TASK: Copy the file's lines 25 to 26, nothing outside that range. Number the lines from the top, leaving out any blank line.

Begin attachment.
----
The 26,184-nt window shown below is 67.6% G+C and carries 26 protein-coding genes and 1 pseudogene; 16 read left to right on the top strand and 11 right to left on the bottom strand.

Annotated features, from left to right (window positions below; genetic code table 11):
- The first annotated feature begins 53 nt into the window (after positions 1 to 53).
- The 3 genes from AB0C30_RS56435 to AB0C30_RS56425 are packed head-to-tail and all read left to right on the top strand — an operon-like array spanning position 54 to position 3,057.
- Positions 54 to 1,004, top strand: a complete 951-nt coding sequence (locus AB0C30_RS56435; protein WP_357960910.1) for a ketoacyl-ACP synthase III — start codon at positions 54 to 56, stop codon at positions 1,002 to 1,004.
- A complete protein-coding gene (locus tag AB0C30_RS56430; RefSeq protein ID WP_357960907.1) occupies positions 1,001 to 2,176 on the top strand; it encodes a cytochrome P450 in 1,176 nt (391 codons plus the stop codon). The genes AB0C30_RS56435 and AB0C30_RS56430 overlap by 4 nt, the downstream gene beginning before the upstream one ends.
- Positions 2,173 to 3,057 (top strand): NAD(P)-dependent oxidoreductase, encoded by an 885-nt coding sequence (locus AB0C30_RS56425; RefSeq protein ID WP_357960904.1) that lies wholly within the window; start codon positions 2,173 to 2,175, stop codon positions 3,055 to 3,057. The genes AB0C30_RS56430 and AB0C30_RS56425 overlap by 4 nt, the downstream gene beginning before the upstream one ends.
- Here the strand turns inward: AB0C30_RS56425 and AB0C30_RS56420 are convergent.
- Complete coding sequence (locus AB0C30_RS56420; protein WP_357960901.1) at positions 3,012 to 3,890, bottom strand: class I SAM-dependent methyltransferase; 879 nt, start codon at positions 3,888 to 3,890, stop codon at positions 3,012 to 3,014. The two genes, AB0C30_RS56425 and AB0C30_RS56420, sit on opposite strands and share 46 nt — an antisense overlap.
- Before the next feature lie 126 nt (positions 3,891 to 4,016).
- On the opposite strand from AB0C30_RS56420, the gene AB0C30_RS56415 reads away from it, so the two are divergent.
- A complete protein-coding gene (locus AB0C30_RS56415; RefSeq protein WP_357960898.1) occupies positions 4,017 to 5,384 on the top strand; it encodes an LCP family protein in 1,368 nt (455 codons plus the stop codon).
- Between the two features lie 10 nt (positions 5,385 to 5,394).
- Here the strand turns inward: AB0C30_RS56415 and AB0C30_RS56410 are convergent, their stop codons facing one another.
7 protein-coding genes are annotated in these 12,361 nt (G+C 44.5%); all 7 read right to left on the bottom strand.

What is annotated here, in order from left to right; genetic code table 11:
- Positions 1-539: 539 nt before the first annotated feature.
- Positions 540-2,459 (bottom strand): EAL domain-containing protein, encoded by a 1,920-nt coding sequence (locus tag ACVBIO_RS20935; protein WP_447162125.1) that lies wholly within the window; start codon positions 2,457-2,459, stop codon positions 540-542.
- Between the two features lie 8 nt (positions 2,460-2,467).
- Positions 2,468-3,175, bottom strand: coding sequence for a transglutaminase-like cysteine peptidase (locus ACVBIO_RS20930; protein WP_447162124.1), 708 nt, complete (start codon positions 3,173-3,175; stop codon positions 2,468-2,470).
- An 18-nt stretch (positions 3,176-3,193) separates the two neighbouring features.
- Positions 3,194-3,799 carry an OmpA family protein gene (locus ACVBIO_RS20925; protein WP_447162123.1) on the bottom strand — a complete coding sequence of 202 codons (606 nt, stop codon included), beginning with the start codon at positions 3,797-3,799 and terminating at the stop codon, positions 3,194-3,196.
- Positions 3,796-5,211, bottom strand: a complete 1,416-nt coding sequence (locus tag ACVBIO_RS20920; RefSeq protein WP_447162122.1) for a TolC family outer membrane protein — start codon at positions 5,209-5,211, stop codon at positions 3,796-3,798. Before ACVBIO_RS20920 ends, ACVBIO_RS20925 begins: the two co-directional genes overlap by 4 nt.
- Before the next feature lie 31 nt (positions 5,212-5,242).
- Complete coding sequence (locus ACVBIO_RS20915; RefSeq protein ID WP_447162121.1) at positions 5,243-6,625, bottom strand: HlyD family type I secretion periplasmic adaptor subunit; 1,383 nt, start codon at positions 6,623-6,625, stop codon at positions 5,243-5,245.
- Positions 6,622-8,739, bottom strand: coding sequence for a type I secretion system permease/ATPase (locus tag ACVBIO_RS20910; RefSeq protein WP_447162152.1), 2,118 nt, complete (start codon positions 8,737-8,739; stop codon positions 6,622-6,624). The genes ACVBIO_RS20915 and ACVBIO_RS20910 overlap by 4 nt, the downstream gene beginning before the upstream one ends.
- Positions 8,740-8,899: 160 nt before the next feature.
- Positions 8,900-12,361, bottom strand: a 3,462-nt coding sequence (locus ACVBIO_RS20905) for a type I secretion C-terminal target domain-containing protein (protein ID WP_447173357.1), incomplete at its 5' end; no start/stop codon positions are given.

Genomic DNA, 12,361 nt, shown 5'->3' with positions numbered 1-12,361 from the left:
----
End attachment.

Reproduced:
- Complete coding sequence (locus ACVBIO_RS20915; RefSeq protein ID WP_447162121.1) at positions 5,243-6,625, bottom strand: HlyD family type I secretion periplasmic adaptor subunit; 1,383 nt, start codon at positions 6,623-6,625, stop codon at positions 5,243-5,245.
- Positions 6,622-8,739, bottom strand: coding sequence for a type I secretion system permease/ATPase (locus tag ACVBIO_RS20910; RefSeq protein WP_447162152.1), 2,118 nt, complete (start codon positions 8,737-8,739; stop codon positions 6,622-6,624). The genes ACVBIO_RS20915 and ACVBIO_RS20910 overlap by 4 nt, the downstream gene beginning before the upstream one ends.